You don’t become a fifty-something-year-old writer without accumulating a large number of people to thank. Here’s a partial list:

  • Amanda Urban, the best agent in the world, for her advocacy
  • Jennifer Smith at Random House for her wonderful editorial sense and guidance
  • Ken Cook and Margot Livesey who generously read several drafts of The Might-Have-Been and gave smart comments that helped shaped the novel
  • Members of my family and my friends who encouraged me, including my wife and children, my parents and siblings, as well as Debra Carpenter, Tony DiMartino, John Eschen, Eileen Solomon and Kirk Swearingen

I am also grateful for every writing teacher who ever graced my life, especially, in chronological order,

  • Thomas Hoobler, who, unfortunately for American education, stopped teaching and became, with his wife, the author of a good number of books for younger readers
  • Carl Smith, who is now Franklyn Bliss Snyder Professor of English and American Studies and Professor of History at Northwestern University, but was a first-year English instructor there when I ended up in his expository writing class by chance–the course I actually wanted to take was full and his was a substitute I settled on reluctantly. .. but it turned out to be one of the most fortunate accidents of my life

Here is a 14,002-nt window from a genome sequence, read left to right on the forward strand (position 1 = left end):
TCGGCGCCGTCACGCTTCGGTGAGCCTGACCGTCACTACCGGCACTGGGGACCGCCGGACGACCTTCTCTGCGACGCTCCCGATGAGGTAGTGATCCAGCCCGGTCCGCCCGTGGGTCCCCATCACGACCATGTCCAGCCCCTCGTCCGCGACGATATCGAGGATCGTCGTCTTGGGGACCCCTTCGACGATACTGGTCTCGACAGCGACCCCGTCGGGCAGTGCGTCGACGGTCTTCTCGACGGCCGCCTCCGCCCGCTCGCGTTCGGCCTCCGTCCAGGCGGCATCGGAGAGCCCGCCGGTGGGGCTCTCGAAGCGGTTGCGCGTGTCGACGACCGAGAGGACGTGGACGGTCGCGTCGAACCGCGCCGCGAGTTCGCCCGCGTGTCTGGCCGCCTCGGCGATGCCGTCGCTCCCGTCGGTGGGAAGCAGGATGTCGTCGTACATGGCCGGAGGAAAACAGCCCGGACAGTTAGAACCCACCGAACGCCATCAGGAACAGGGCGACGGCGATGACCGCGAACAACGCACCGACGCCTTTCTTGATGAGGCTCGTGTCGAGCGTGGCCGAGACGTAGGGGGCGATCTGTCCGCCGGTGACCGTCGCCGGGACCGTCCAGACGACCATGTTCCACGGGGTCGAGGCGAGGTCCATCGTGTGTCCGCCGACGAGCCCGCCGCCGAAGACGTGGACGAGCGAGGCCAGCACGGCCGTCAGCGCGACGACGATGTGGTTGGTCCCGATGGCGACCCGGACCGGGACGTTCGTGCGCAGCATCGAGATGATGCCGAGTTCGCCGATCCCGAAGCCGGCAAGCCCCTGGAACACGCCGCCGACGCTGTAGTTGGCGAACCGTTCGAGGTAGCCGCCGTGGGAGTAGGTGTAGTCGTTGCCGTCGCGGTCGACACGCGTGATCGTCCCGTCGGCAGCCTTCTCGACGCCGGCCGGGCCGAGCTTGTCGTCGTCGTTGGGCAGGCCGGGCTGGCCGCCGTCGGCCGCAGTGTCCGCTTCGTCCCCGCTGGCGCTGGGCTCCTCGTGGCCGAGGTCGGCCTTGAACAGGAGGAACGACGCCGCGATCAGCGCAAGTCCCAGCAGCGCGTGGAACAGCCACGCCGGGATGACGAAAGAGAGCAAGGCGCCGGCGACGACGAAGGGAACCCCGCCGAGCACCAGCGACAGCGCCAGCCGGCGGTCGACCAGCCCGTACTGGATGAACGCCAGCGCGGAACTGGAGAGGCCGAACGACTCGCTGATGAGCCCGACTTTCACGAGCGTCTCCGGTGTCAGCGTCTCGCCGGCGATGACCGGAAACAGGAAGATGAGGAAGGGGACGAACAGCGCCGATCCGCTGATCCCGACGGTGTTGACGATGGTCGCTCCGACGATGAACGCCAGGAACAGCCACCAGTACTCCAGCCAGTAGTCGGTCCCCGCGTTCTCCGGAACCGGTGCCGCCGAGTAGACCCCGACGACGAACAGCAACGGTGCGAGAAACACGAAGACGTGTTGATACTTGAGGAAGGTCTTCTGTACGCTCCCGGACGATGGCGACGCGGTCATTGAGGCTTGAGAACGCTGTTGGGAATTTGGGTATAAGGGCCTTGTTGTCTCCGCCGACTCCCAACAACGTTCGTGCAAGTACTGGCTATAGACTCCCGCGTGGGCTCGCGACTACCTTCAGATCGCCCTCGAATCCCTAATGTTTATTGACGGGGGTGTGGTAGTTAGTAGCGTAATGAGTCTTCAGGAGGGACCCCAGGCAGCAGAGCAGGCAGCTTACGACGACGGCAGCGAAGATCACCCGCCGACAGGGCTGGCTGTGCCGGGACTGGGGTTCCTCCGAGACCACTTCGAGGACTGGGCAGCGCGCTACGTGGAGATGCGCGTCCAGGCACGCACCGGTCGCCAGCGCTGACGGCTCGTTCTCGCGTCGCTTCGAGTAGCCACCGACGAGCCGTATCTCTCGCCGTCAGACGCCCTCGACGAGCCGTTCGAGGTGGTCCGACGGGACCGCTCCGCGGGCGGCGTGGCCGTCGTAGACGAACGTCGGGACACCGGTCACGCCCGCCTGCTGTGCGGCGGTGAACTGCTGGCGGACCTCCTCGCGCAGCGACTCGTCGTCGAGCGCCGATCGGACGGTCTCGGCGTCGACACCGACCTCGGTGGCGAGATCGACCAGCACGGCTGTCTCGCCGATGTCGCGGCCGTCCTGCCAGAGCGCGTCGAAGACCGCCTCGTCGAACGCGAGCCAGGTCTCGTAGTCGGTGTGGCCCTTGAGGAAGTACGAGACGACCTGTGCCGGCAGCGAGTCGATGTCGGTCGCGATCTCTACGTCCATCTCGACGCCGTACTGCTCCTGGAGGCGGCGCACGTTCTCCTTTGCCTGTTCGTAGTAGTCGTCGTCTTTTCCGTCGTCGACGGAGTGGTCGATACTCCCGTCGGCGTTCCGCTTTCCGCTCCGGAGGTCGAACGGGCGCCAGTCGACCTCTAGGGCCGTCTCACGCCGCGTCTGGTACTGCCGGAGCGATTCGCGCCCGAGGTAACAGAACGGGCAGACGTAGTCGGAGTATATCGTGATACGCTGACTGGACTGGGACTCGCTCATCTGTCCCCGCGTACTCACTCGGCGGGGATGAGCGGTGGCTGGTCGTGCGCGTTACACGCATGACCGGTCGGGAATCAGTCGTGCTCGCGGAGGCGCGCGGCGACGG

• Shannon Ravenel, from whom I took a continuing education fiction workshop 30 years ago for the unbelievable price of $35, and who gave me much wise guidance for a long while after, and who has gained a well-deserved reputation as one of the best editors in the business
  • Jean Thompson, whose early collection The Gasoline Wars was one of the first books of stories that made me want to write them and with whom, later, I had the good fortune to study at Warren Wilson College’s MFA Program for Writers
  • Richard Russo, who directed my thesis at Warren Wilson and who has produced a stunning body of work, including the Pulitzer Prize winning Empire Falls